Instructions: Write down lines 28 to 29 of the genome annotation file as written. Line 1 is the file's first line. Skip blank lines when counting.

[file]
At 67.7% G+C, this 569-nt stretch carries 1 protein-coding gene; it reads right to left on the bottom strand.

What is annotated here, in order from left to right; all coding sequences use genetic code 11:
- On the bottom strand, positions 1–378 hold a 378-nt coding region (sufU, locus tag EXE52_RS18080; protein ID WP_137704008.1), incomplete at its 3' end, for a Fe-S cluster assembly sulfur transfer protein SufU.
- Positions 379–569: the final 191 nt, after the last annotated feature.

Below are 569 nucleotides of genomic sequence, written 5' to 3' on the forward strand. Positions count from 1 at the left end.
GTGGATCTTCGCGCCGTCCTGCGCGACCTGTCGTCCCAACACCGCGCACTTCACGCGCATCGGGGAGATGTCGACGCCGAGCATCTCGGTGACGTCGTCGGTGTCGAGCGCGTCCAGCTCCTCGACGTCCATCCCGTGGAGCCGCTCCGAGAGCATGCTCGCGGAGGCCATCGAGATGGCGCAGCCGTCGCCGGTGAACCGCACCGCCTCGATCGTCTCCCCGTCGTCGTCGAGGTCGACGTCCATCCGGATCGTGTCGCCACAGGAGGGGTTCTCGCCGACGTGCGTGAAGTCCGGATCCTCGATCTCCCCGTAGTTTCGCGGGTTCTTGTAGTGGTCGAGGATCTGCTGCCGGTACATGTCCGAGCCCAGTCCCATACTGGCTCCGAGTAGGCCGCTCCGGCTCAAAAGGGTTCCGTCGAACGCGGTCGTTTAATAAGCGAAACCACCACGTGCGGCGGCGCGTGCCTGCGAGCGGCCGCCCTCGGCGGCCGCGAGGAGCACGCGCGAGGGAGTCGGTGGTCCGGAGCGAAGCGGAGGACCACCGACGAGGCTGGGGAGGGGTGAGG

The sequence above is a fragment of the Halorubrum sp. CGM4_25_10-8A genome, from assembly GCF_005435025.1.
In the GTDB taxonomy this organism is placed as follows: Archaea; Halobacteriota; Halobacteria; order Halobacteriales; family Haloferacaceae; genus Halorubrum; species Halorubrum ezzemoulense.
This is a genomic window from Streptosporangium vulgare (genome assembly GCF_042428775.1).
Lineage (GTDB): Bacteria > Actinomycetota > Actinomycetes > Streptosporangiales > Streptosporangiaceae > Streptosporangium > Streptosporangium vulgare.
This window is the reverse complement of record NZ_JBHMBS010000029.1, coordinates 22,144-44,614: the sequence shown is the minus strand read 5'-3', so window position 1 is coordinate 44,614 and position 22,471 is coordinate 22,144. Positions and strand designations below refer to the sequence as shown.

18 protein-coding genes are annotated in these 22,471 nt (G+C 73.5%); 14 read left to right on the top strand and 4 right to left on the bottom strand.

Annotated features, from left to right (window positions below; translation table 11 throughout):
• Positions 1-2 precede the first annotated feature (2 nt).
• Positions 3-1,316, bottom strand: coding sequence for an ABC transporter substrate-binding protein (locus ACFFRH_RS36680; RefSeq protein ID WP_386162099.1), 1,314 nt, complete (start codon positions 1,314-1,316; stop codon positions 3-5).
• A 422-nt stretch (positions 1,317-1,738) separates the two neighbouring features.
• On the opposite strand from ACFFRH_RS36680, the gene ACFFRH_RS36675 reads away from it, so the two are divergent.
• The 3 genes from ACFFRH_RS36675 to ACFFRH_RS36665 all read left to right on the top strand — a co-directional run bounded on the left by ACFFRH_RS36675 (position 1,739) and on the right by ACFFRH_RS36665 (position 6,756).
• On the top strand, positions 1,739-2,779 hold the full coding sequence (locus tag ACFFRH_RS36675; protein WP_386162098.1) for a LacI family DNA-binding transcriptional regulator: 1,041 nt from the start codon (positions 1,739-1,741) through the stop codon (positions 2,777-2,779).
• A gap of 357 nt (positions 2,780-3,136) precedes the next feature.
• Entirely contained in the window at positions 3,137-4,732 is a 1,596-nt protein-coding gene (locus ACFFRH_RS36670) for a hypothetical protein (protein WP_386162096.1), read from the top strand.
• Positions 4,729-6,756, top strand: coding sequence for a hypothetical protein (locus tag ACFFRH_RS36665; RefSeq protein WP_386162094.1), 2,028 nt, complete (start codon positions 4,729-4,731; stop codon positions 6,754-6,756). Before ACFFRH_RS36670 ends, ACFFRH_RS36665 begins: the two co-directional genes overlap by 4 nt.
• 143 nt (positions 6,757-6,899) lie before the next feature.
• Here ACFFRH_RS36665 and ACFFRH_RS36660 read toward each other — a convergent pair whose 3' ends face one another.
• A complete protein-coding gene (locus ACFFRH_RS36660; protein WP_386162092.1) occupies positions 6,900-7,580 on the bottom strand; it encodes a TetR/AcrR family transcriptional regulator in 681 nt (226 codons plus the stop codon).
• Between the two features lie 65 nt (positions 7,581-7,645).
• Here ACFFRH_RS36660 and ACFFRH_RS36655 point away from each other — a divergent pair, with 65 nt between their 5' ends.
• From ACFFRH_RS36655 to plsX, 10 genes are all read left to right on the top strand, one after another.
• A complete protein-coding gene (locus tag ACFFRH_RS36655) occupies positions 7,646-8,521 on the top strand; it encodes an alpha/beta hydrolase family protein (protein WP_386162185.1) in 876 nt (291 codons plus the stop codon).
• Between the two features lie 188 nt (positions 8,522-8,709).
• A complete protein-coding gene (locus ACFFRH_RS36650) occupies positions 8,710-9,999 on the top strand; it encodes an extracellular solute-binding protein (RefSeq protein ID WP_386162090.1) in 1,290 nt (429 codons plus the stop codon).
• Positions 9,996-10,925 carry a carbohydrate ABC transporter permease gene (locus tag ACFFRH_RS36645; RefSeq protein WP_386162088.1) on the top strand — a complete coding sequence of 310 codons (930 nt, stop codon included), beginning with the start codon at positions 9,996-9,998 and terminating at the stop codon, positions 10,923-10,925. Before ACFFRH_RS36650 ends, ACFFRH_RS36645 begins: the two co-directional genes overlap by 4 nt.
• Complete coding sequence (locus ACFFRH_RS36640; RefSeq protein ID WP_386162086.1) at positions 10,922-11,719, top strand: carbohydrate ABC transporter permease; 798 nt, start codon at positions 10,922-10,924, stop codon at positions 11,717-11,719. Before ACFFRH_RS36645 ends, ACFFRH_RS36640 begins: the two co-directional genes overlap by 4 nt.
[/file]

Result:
• From ACFFRH_RS36655 to plsX, 10 genes are all read left to right on the top strand, one after another.
• A complete protein-coding gene (locus tag ACFFRH_RS36655) occupies positions 7,646-8,521 on the top strand; it encodes an alpha/beta hydrolase family protein (protein WP_386162185.1) in 876 nt (291 codons plus the stop codon).